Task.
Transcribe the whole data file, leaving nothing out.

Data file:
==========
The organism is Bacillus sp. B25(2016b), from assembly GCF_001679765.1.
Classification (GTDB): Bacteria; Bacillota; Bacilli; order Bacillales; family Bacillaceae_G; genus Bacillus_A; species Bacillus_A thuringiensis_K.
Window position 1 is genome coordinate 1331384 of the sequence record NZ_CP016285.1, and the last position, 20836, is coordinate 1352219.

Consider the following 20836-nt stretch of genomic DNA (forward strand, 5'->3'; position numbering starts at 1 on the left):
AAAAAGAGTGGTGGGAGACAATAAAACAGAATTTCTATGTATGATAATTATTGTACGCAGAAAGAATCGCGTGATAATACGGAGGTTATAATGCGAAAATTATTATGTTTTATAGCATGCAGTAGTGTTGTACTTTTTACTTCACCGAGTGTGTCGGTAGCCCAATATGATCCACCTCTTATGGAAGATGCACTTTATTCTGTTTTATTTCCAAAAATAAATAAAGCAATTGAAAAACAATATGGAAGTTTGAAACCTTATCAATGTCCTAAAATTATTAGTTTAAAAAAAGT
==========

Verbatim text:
The organism is Bacillus sp. B25(2016b), from assembly GCF_001679765.1.
Classification (GTDB): Bacteria; Bacillota; Bacilli; order Bacillales; family Bacillaceae_G; genus Bacillus_A; species Bacillus_A thuringiensis_K.
Window position 1 is genome coordinate 1331384 of the sequence record NZ_CP016285.1, and the last position, 20836, is coordinate 1352219.

Consider the following 20836-nt stretch of genomic DNA (forward strand, 5'->3'; position numbering starts at 1 on the left):
AAAAAGAGTGGTGGGAGACAATAAAACAGAATTTCTATGTATGATAATTATTGTACGCAGAAAGAATCGCGTGATAATACGGAGGTTATAATGCGAAAATTATTATGTTTTATAGCATGCAGTAGTGTTGTACTTTTTACTTCACCGAGTGTGTCGGTAGCCCAATATGATCCACCTCTTATGGAAGATGCACTTTATTCTGTTTTATTTCCAAAAATAAATAAAGCAATTGAAAAACAATATGGAAGTTTGAAACCTTATCAATGTCCTAAAATTATTAGTTTAAAAAAAGT